“I’m not nice,” one of the two twins in Edward Albee’s new play Me, Myself and I, repeats frequently throughout the show. His statement is unnecessary, as it is quite clear that he has malicious intent from the first moment he strides across the stage. But he feels the name to state it over and over again. The feeling of unnecessary and awkward repetition is frequently inspired during this disappointing production currently at the Playwrights Horizons.
Dysfunctional families are a given when watching an Albee play and his latest work does not disappoint on that front. Me, Myself and I explores a family thrown into chaos when one of two identical twins declares that his brother does not exist. Oh, and for some reason, he has decided that he wants to be Chinese.
The twins are named OTTO (Zachary Booth) and otto (Preston Sadleir). The first name is intended to be spoken loudly, the second softly. Their mother, played in a fantastic performance by Elizabeth Ashley, thought it made perfect sense for identical twins to have identical names, an idea her live-in lover and psychiatrist (Brian Murray) has been unable to shake after 28 years. Mother, a brassy, bold and woefully self-indulgent woman, is clearly deranged, but she is so set in her ways that any kind of change or progress seems almost inconceivable.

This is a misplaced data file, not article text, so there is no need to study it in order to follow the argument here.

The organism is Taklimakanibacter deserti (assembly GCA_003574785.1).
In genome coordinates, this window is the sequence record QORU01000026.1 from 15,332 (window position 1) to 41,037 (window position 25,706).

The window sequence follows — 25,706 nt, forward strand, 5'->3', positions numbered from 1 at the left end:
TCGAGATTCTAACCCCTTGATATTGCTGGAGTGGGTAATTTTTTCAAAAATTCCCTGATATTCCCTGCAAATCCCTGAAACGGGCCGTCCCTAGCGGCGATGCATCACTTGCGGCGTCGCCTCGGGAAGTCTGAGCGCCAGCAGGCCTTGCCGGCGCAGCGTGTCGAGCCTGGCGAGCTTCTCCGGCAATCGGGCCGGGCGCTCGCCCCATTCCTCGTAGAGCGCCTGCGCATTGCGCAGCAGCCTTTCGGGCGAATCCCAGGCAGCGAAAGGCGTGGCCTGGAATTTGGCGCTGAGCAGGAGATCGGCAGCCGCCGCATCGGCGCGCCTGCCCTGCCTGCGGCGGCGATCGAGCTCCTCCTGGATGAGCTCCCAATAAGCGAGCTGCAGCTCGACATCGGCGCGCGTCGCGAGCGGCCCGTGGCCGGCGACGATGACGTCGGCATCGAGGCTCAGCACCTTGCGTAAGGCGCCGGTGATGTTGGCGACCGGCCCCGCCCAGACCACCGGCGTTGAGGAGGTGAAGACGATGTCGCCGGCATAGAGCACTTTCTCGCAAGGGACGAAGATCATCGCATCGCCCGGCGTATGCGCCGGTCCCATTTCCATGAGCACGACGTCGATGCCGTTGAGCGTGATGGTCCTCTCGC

“Are you the one who loves me?” she solemnly asks each of her sons as they approach her. It’s impossible for her to tell them apart, but Dr. is able to quite easily, he says, because neither of them love her.
The concept is an interesting one, and the questioning of identity is a familiar theme in Albee’s work, as are horrifying mothers. But the execution of the idea is clunky and confusing, and the show moves at such a slow pace that even its funniest moments appear overwrought. In a move that damages the play’s impact, the characters frequently address the audience directly (although there is one enjoyable moment when OTTO explains that leaning against a proscenium while watching the actors onstage makes him invisible to the other characters). Many of the scenes feel scattered, and the pacing is confusing. When Mother meets otto’s girlfriend Maureen (Natalia Payne), the conversation between the two is almost impossible to follow, and while Mother’s casual racism does elicit some awkward laughter from the audience, the escalating conflict is not entertaining to witness.
The cast overall is strong, with Booth and Sadleir delivering strong performances as OTTO and otto, respectively and Murray giving a spot-on performance as the befuddled Dr. Payne does what she can with the role of Maureen, but she doesn’t have much to work with. And Ashley truly shines as Mother, with her wild hair and heaving bosoms enhancing the incredible confusion of this inexplicable woman. But the last scene, which includes the return of the boys’ father, is purely bizarre, and the intention of the show is never clear. Me, Myself and I leaves the audience unsatisfied, with more questions than answers.